As a child, Martha Richards played every sport her friend Grant would play. But when it came to hockey and football, two of the most popular sports in her Midwest hometown of Hudson, Wis., her father would not let her join in.
“My dad crushed my dreams,” Richards said. “I wanted to be the first female NFL quarterback.”
That was the attitude Martha Richards, head coach of the Texas women’s golf team, had throughout her childhood and later throughout her career as a collegiate athlete: a curiosity that knew no bounds. It was because of these traits and an outstanding basketball talent that she was recently inducted into the Wisconsin Basketball Coaches Association’s hall of fame for her playing days at Hudson High School in the 1980s.
She first picked up a ball in second grade, playing with her brothers in their driveway and later with other boys in Little League.
“[The] boys were just players,” Richards said. “I just found different ways to score due to their size.”
Despite the stature difference between Richards and the guys she still managed to lead her league in scoring through eighth grade using her patented Bob Cousy-esque shot, a dribble to the left coupled with a pull-up jumper.
“[I] shot the shot all the way out to the three,” Richards remarked with pride.
When she moved up to the girls varsity team in ninth grade, Richards continued to be extremely successful as she led the conference in scoring throughout high school. In 1988, her senior year, Richards was awarded the Miss Wisconsin Basketball award, and was a USA Today All-American.
“She was a phenomenal shooter, so far ahead of the time as a girls’ basketball player,” said her high school coach Dave Johnson.
However the accomplishment she is proudest of in high school was leading her team to its first ever state championship tournament. Along the way, Hudson beat arch nemesis Durant and broke its 63-game home winning streak.
“I’ve never seen so much hype over a girls high school basketball game, they had to turn people away from the doors,” Richards said. “We got to sign autographs for little kids after the game. It was really neat.”
However basketball wasn’t the only sport that Richards excelled at in high school. She was a four-letter athlete who competed in track, tennis and golf as well.
“I was passionate about sports. No one forced it on me, it was just fun,” Richards said. “I worry when kids specialize today — last time I checked it was just a game.”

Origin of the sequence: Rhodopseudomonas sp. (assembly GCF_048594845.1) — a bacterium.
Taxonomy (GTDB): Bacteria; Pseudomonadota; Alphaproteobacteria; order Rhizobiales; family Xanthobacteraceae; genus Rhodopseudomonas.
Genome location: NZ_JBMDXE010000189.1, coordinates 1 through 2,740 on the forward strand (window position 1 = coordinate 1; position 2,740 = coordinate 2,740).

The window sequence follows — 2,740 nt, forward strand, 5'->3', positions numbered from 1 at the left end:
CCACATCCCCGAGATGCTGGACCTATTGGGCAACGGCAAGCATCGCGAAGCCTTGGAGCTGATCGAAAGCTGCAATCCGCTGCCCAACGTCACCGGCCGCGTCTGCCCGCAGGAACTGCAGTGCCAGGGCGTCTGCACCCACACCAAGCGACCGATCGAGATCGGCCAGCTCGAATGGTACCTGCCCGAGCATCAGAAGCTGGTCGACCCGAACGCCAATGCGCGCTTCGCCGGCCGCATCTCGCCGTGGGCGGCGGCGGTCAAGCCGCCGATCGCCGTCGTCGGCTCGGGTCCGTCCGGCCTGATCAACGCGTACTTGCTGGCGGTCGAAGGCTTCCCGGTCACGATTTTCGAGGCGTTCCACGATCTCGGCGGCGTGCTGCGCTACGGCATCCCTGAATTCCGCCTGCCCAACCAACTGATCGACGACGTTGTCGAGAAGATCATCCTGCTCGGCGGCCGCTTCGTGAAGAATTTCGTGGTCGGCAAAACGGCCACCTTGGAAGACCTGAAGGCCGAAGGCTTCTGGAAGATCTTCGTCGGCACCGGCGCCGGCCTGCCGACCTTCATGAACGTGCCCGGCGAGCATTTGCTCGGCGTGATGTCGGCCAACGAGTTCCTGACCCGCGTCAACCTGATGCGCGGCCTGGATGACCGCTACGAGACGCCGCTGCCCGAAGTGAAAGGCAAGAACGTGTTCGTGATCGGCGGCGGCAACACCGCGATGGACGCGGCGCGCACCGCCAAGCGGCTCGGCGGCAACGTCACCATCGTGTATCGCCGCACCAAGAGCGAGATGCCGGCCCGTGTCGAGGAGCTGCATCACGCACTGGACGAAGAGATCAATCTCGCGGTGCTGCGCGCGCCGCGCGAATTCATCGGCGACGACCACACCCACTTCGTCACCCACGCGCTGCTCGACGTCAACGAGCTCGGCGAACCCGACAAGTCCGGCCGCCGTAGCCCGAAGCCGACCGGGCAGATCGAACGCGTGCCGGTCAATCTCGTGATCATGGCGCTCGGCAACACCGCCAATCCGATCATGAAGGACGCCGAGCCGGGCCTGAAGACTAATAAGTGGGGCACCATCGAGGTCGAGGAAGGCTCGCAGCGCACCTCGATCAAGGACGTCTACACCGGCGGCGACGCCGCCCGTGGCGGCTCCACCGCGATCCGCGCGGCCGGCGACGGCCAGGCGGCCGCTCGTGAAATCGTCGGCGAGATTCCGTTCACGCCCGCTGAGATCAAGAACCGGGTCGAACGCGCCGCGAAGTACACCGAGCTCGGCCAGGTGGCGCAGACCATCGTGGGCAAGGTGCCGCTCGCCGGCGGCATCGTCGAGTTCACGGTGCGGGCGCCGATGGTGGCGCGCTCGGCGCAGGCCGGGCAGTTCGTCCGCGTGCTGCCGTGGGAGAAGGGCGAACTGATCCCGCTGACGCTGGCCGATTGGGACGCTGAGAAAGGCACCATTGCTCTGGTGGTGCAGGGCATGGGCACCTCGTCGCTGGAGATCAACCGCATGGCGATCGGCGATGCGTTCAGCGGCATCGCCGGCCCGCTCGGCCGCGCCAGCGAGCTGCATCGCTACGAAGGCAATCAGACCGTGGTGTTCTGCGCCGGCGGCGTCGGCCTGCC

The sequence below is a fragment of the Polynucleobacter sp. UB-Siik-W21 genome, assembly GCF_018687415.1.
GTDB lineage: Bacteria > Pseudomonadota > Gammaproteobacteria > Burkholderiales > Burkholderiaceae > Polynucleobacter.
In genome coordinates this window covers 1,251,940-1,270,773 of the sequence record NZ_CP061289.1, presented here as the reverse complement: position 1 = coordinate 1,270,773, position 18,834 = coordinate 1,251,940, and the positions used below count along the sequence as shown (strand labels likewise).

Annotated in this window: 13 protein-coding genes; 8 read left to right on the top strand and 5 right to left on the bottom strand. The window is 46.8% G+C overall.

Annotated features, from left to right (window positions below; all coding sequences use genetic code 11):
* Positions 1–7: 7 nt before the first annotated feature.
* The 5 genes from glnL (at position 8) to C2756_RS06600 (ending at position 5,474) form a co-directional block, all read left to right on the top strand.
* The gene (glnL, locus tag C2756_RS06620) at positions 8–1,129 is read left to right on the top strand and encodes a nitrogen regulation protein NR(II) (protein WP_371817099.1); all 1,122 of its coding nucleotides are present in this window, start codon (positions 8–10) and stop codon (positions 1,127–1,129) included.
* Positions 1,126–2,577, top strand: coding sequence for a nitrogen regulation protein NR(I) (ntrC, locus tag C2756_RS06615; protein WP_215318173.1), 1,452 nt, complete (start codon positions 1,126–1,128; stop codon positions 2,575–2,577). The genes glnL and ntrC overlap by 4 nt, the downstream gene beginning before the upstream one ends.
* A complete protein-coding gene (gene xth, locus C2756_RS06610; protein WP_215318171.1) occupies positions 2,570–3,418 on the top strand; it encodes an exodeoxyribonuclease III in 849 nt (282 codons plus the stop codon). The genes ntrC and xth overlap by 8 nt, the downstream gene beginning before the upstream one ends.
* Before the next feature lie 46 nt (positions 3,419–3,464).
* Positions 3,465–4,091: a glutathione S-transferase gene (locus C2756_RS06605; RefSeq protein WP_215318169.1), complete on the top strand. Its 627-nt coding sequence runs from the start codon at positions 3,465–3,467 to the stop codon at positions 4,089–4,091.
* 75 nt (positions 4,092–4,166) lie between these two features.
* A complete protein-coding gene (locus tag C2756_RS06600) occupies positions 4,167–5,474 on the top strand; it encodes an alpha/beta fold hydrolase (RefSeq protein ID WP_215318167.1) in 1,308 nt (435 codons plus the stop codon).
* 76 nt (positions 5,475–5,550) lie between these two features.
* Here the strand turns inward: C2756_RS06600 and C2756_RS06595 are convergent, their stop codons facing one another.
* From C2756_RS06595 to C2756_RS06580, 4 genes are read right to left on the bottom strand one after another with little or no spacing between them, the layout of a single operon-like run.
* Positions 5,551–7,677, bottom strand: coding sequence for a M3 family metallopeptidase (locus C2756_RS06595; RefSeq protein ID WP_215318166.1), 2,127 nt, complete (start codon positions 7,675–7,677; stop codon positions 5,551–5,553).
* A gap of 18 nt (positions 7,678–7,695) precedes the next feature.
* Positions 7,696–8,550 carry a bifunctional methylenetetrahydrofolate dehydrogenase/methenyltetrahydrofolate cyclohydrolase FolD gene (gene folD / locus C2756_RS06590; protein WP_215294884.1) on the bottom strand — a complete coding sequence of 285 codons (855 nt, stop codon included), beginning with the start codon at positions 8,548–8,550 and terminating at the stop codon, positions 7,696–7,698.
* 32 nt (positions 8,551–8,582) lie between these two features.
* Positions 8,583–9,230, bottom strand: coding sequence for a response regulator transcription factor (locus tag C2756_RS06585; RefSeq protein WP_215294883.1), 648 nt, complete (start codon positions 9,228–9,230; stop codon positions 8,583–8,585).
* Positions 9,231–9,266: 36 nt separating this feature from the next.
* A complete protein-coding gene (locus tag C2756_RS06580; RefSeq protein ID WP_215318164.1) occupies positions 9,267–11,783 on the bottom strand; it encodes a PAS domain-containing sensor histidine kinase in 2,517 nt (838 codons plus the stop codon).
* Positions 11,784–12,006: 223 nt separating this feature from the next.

She was great at all the sports she competed in and even won a golf state championship her senior year, despite only playing the game for two years and practicing sporadically because of the Wisconsin weather.
“She was very talented athletically, she used to compare shooting free throws to putting, and the rhythm that both take to do well,” Johnson said.
Her athletic abilities earned her a basketball scholarship to Stanford, and the option to walk on to the golf team. According to Richards, the golf coach told her, “We’ll just see how good you can get.”
Richards continued to light up the basketball court at Stanford and as a sophomore helped the team to its first ever NCAA championship, plus another Final Four appearance her junior year. Richards also turned into a very successful golfer at Stanford, red shirting her freshman year and learning the nuances of the game. In her four years at Stanford Richards transformed into an all-round golfer, earning All-American honors in 1993 as a senior.
The next step for Richards was the LPGA tour, which she played on from 1995 to 1996.
“It was the natural evolution to see if I was good enough to play on tour against the best players in the world,” Richards said.
After leaving the tour in 1996, ‘The Runner’ looked toward a new field: coaching. She accepted her first job as head coach of the women’s team at Boise State in 1997.
“I always knew deep down I wanted to coach,” Richards said. “I just got to be the boss sooner with golf than with basketball. Can’t see myself being a third assistant.”
She moved on to be an assistant at Texas in 1998, and in 2000 she took the Vanderbilt head coaching job. However in 2007 she returned to Austin, this time as a head coach.
“I’m fortunate and blessed to be doing what I’m doing. It’s an awesome time to be a Longhorn,” Richards said.
Richards doesn’t have much time to get out on the course or the court these days, but whenever her players doubt her abilities she likes to remind them that it doesn’t take a long time to warm up a Rolls-Royce.